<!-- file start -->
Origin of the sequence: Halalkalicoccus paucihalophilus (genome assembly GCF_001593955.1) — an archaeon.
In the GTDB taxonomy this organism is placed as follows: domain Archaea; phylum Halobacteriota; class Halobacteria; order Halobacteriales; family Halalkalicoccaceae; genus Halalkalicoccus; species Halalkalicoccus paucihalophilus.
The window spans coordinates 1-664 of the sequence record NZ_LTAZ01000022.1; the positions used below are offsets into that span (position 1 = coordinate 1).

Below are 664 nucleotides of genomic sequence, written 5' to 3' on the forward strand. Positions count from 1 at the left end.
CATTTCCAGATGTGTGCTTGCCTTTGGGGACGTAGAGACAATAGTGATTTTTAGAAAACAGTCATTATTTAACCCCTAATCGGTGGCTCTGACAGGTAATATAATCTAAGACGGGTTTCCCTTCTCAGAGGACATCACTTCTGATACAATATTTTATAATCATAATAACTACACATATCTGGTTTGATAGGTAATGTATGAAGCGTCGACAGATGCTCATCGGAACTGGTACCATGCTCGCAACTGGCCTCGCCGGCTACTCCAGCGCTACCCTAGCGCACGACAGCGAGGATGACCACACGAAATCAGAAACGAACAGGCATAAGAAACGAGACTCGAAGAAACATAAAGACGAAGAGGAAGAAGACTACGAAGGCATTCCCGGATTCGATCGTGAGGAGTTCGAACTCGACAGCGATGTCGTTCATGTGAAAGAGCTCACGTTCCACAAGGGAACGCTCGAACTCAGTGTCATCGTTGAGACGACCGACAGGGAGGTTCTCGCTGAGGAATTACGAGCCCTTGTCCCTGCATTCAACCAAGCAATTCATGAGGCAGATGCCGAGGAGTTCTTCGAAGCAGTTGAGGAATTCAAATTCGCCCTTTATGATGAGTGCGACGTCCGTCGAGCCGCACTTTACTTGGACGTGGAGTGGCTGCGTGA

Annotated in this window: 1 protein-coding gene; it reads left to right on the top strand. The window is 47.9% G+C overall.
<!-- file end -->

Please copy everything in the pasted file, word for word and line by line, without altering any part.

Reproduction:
Origin of the sequence: Halalkalicoccus paucihalophilus (genome assembly GCF_001593955.1) — an archaeon.
In the GTDB taxonomy this organism is placed as follows: domain Archaea; phylum Halobacteriota; class Halobacteria; order Halobacteriales; family Halalkalicoccaceae; genus Halalkalicoccus; species Halalkalicoccus paucihalophilus.
The window spans coordinates 1-664 of the sequence record NZ_LTAZ01000022.1; the positions used below are offsets into that span (position 1 = coordinate 1).

Below are 664 nucleotides of genomic sequence, written 5' to 3' on the forward strand. Positions count from 1 at the left end.
CATTTCCAGATGTGTGCTTGCCTTTGGGGACGTAGAGACAATAGTGATTTTTAGAAAACAGTCATTATTTAACCCCTAATCGGTGGCTCTGACAGGTAATATAATCTAAGACGGGTTTCCCTTCTCAGAGGACATCACTTCTGATACAATATTTTATAATCATAATAACTACACATATCTGGTTTGATAGGTAATGTATGAAGCGTCGACAGATGCTCATCGGAACTGGTACCATGCTCGCAACTGGCCTCGCCGGCTACTCCAGCGCTACCCTAGCGCACGACAGCGAGGATGACCACACGAAATCAGAAACGAACAGGCATAAGAAACGAGACTCGAAGAAACATAAAGACGAAGAGGAAGAAGACTACGAAGGCATTCCCGGATTCGATCGTGAGGAGTTCGAACTCGACAGCGATGTCGTTCATGTGAAAGAGCTCACGTTCCACAAGGGAACGCTCGAACTCAGTGTCATCGTTGAGACGACCGACAGGGAGGTTCTCGCTGAGGAATTACGAGCCCTTGTCCCTGCATTCAACCAAGCAATTCATGAGGCAGATGCCGAGGAGTTCTTCGAAGCAGTTGAGGAATTCAAATTCGCCCTTTATGATGAGTGCGACGTCCGTCGAGCCGCACTTTACTTGGACGTGGAGTGGCTGCGTGA

Annotated in this window: 1 protein-coding gene; it reads left to right on the top strand. The window is 47.9% G+C overall.